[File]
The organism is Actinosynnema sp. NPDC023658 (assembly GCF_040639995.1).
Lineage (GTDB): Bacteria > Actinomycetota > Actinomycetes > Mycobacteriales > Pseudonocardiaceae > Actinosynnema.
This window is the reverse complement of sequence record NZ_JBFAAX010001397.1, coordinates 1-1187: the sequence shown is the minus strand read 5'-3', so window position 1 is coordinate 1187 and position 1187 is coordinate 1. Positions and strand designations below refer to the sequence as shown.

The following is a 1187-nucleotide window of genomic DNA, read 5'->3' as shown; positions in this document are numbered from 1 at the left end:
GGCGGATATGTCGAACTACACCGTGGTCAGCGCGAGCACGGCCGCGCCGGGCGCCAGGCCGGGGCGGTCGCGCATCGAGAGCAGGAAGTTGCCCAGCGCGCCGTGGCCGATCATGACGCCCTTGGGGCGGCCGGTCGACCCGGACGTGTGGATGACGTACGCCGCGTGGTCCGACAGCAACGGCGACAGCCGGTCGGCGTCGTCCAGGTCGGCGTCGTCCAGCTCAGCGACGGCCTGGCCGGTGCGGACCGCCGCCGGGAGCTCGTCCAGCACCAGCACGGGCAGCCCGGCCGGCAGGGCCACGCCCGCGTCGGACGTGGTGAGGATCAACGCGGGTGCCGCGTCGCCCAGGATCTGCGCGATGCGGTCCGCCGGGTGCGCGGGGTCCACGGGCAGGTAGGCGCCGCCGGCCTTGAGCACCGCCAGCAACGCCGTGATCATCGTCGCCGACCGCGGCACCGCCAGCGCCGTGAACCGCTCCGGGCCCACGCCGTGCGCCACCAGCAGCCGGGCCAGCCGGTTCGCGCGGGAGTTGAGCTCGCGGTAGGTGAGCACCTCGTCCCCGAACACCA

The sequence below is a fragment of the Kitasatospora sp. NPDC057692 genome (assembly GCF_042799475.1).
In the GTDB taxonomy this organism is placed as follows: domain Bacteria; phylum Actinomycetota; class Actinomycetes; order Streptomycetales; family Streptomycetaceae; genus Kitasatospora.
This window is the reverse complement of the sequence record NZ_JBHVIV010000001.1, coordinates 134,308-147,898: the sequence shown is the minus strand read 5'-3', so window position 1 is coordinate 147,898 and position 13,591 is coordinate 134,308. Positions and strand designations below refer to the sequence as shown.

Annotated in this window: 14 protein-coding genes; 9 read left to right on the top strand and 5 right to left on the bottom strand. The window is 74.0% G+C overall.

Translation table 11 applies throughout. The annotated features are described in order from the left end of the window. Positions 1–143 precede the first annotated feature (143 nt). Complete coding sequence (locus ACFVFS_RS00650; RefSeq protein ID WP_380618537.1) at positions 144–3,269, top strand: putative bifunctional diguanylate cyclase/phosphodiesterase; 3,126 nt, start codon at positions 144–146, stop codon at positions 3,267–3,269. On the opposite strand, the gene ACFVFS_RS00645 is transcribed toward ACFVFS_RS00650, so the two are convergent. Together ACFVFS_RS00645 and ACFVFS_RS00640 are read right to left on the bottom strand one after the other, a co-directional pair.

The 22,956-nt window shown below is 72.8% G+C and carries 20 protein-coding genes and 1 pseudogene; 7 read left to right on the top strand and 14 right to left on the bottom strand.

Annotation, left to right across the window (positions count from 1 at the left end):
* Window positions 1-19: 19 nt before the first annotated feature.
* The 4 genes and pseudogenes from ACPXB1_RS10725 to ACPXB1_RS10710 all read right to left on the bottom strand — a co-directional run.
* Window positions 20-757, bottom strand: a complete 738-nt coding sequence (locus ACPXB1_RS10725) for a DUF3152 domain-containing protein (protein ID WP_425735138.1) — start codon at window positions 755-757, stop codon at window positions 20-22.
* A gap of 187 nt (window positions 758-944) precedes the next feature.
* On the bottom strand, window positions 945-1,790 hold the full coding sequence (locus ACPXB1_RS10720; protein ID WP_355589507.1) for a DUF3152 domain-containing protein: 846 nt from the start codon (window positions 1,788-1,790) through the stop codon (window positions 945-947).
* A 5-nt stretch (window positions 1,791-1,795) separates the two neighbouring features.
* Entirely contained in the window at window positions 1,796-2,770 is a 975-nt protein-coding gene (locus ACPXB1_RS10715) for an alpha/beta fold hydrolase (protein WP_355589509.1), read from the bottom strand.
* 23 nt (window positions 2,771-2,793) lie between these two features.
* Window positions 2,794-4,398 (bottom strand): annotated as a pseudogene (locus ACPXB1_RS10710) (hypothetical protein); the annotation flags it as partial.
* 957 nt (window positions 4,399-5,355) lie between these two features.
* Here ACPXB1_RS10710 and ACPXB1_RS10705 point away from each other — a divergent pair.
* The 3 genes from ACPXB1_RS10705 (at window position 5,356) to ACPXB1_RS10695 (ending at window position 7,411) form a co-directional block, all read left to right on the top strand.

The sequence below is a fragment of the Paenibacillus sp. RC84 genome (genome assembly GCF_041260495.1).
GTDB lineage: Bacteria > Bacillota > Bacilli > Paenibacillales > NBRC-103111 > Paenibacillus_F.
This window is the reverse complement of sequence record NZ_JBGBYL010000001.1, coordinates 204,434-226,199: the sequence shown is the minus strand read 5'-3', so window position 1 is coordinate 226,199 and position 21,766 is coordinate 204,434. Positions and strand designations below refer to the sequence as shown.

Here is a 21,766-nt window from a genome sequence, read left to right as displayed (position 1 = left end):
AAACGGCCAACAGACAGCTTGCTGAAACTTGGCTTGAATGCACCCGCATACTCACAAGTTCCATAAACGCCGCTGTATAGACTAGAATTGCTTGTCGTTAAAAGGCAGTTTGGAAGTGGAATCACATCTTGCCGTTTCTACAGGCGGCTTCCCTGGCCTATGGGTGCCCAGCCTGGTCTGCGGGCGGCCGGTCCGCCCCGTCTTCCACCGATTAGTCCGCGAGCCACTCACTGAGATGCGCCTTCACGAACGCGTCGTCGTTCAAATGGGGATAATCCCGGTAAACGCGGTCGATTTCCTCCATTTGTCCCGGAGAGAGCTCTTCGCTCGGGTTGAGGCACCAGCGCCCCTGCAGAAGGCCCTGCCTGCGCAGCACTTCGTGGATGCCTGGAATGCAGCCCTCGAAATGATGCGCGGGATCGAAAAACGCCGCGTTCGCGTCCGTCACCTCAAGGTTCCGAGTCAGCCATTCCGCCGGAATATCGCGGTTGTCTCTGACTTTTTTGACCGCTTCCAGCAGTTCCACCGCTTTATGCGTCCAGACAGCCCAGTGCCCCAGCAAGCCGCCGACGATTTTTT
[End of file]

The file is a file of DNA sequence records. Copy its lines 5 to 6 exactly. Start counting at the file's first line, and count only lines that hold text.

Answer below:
GGCGGATATGTCGAACTACACCGTGGTCAGCGCGAGCACGGCCGCGCCGGGCGCCAGGCCGGGGCGGTCGCGCATCGAGAGCAGGAAGTTGCCCAGCGCGCCGTGGCCGATCATGACGCCCTTGGGGCGGCCGGTCGACCCGGACGTGTGGATGACGTACGCCGCGTGGTCCGACAGCAACGGCGACAGCCGGTCGGCGTCGTCCAGGTCGGCGTCGTCCAGCTCAGCGACGGCCTGGCCGGTGCGGACCGCCGCCGGGAGCTCGTCCAGCACCAGCACGGGCAGCCCGGCCGGCAGGGCCACGCCCGCGTCGGACGTGGTGAGGATCAACGCGGGTGCCGCGTCGCCCAGGATCTGCGCGATGCGGTCCGCCGGGTGCGCGGGGTCCACGGGCAGGTAGGCGCCGCCGGCCTTGAGCACCGCCAGCAACGCCGTGATCATCGTCGCCGACCGCGGCACCGCCAGCGCCGTGAACCGCTCCGGGCCCACGCCGTGCGCCACCAGCAGCCGGGCCAGCCGGTTCGCGCGGGAGTTGAGCTCGCGGTAGGTGAGCACCTCGTCCCCGAACACCA

The sequence below is a fragment of the Kitasatospora sp. NPDC057692 genome (assembly GCF_042799475.1).